UK: The Rising Costs Of HS2

Last Updated: 28 August 2013
Article by Lauren Spencer

The budget for HS2 was revised upwards from £34.5bn to £42.6bn, the Transport Secretary Patrick McLoughlin announced on the High Speed Rail (Preparation) Bill before the Commons on 26 June 2013.   This week it has been reported in the Financial Times that even this figure may be too low with (unattributed) "senior Treasury figures" putting the cost at nearer £73bn.

Officially, the budget for phase one, the proposed high-speed line linking London and Birmingham set for completion by 2026 is now £21.4bn. The budget for phase two, the lines to Manchester and Leeds via Sheffield opening by 2032, now stands at £21.2bn. The new spending plans include a contingency budget of £14.4bn, with £5.7bn and £8.7bn contingency allocated to phase one and phase two respectively. The £42.6bn total does not, however, include the cost of new rolling stock, which is currently estimated at £7.5bn, including £1.7bn contingency. If the cost of rolling stock is factored into the budget, the upper estimate of the total cost of HS2 is £50.1bn. 

The Department for Transport has stated that, in its view, the final cost of HS2 will be significantly lower than the £50.1bn set aside for the completion of the project, arguing that the contingency budgets have been set deliberately high.  HS2 Ltd upholds that this level of contingency is appropriate to secure and plan a project at what is still a relatively early stage.  Readers will have their own views on whether publicly stating how large a contingency is changes the likelihood of its being used.

The Department for Transport's view seems to be at odds with reports in the press that the Treasury consider the figure will be much higher and nearer £73bn as a result of inflation and VAT over the project's lifespan.  This higher figure is certainly in line with the suggestion by Think Tank the Institute of Economic Affairs (IEA) that costs would soar to £80bn.  (Given the magic of project accounting, however, both sets of figures could be correct, depending on which year you use as your basis: for instance, planning in 2012 to spend £1 might require you to spend £1.20 when you come to put your hand in your pocket in 2015, because of inflation. But you can still call this increased amount "£1 in 2012 prices".)

A political project?

The continuing increase in budget estimates has renewed debate over whether such a high cost project is the right approach for the country with criticism from objectors that the cost of HS2 will outweigh any potential benefits.

Peter Mandelson, who had supported the project when he was in Government, stated in the Financial Times in July that he feared it was "an expensive mistake" that was "politically-driven".  Mandelson also challenged the economic benefit to be delivered, warning that the new lines from Birmingham, Manchester and Leeds would come at the expense of "a large number of intercity services".

In response to Mandleson's and others' comments Lord Adonis, the architect of HS2 for the last Labour Government, has come to the project's defence maintaining "the status quo isn't an option - unless we are going to close Britain for business".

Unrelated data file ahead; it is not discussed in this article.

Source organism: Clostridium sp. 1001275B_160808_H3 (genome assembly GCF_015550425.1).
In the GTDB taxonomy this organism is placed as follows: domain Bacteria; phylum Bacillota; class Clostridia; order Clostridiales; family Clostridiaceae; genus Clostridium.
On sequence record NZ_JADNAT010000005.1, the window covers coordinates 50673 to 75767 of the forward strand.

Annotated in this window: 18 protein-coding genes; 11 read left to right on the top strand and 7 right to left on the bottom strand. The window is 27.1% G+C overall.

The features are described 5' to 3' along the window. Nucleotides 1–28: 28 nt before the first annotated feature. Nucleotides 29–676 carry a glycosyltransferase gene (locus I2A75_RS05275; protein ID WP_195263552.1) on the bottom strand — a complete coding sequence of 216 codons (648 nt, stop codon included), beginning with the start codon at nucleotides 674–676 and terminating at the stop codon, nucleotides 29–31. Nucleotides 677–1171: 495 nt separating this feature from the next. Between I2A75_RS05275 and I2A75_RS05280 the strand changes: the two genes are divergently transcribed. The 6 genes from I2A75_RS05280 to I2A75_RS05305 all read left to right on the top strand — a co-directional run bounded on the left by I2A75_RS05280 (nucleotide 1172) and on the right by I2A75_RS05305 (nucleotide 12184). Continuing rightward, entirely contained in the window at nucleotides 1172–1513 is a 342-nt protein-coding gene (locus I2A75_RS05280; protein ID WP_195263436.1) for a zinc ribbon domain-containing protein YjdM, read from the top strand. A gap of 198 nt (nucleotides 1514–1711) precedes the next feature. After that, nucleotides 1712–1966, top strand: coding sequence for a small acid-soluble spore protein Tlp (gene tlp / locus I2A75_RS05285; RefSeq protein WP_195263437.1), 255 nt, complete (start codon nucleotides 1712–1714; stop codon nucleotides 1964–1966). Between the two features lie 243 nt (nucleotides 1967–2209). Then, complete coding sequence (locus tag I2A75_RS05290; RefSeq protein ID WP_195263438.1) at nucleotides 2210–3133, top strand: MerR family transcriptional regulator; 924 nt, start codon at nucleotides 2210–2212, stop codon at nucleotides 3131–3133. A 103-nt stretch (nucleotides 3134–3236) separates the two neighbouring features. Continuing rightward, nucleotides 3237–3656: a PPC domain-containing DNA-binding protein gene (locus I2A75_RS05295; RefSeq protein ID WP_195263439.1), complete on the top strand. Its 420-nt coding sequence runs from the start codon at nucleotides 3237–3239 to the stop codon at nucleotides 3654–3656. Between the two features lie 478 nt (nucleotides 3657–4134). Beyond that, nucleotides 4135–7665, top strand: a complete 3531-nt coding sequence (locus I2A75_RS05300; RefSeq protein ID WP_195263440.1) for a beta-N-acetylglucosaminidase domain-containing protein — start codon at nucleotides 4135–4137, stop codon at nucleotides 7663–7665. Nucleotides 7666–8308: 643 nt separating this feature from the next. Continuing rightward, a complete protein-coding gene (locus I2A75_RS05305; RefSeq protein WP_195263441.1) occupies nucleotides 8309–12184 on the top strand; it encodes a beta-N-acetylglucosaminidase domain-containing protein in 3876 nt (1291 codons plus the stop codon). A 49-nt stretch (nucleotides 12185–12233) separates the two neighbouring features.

It has also been reported that, privately, Treasury officials believe an incoming Labour Government would be forced to look at the merits of the project against such a high price tag, particularly if it was to increase again.

The Economic Case

HS2 Ltd estimates that in addition to revenue from ticket sales, HS2 will generate £47bn in business benefits when the project is finished, as well as between £6bn and £12bn in wider economic benefits. HS2 Ltd maintains that the project will deliver £2 in benefits for every £1 spent when the whole project is completed.

HS2 Ltd also considers that the first phase of the project will support about 40,000 jobs and that this figure does not include broader employment growth supported by the new line and the use of released capacity on existing routes.  Phase Two is forecast to support the creation of a further 60,000 jobs, as well as 5,350 houses.

However, in May, before the HS2 budget increases were announced, the National Audit Office stated that the economic case for HS2 was unproven. The National Audit Office stated that the most recent benefit-cost ratio, publish in August 2012 as 1.4 to 1, is likely to change as it does not reflect the Department of Transport's current assumptions about the relationship between passenger numbers and GDP growth, which is that passenger numbers are now expected to grow more slowly as GDP increases.

Furthermore, the National Audit Office recommended further research into how business passengers use their time on trains, after it emerged that projections of increased business hours enabled by HS2's reduced travel time were calculated using survey information gathered between 1999 and 2001, which fails to reflect the work now completed on trains by commuters using tablets, smartphones and laptops.

It states on HS2 Ltd's website that "as with all major projects, the Government will continue to keep the value for money of HS2 under review. As a next step, an update of the economic case for HS2 will be published alongside the consultation on Phase Two preferred options in 2013."

Irrespective of the outcome of this update (by no means the first) one thing is certain, the debate around the costs of the project and its benefits will continue.  For now, however, the Treasury is continuing to work to deliver HS2 a project George Osborne believes is an "engine for growth".

The content of this article is intended to provide a general guide to the subject matter. Specialist advice should be sought about your specific circumstances.

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